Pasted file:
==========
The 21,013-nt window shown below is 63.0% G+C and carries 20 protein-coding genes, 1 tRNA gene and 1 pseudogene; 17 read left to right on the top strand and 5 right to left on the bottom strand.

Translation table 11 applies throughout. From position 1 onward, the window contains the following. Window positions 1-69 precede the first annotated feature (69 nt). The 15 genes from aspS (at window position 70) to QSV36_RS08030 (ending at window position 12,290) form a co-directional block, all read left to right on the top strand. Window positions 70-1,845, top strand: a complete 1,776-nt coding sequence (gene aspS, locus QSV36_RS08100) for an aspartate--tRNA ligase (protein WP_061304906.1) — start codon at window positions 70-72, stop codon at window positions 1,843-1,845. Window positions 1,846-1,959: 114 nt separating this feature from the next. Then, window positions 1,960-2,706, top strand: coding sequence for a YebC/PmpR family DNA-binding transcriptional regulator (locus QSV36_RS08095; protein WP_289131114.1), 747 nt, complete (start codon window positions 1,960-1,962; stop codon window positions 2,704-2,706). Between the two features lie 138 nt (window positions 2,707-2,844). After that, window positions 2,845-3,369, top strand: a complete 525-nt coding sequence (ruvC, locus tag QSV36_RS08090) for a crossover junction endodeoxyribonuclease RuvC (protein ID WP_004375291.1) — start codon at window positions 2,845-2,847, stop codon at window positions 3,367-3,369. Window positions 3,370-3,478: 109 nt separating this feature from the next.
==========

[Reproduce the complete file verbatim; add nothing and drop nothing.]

The 21,013-nt window shown below is 63.0% G+C and carries 20 protein-coding genes, 1 tRNA gene and 1 pseudogene; 17 read left to right on the top strand and 5 right to left on the bottom strand.

Translation table 11 applies throughout. From position 1 onward, the window contains the following. Window positions 1-69 precede the first annotated feature (69 nt). The 15 genes from aspS (at window position 70) to QSV36_RS08030 (ending at window position 12,290) form a co-directional block, all read left to right on the top strand. Window positions 70-1,845, top strand: a complete 1,776-nt coding sequence (gene aspS, locus QSV36_RS08100) for an aspartate--tRNA ligase (protein WP_061304906.1) — start codon at window positions 70-72, stop codon at window positions 1,843-1,845. Window positions 1,846-1,959: 114 nt separating this feature from the next. Then, window positions 1,960-2,706, top strand: coding sequence for a YebC/PmpR family DNA-binding transcriptional regulator (locus QSV36_RS08095; protein WP_289131114.1), 747 nt, complete (start codon window positions 1,960-1,962; stop codon window positions 2,704-2,706). Between the two features lie 138 nt (window positions 2,707-2,844). After that, window positions 2,845-3,369, top strand: a complete 525-nt coding sequence (ruvC, locus tag QSV36_RS08090) for a crossover junction endodeoxyribonuclease RuvC (protein ID WP_004375291.1) — start codon at window positions 2,845-2,847, stop codon at window positions 3,367-3,369. Window positions 3,370-3,478: 109 nt separating this feature from the next.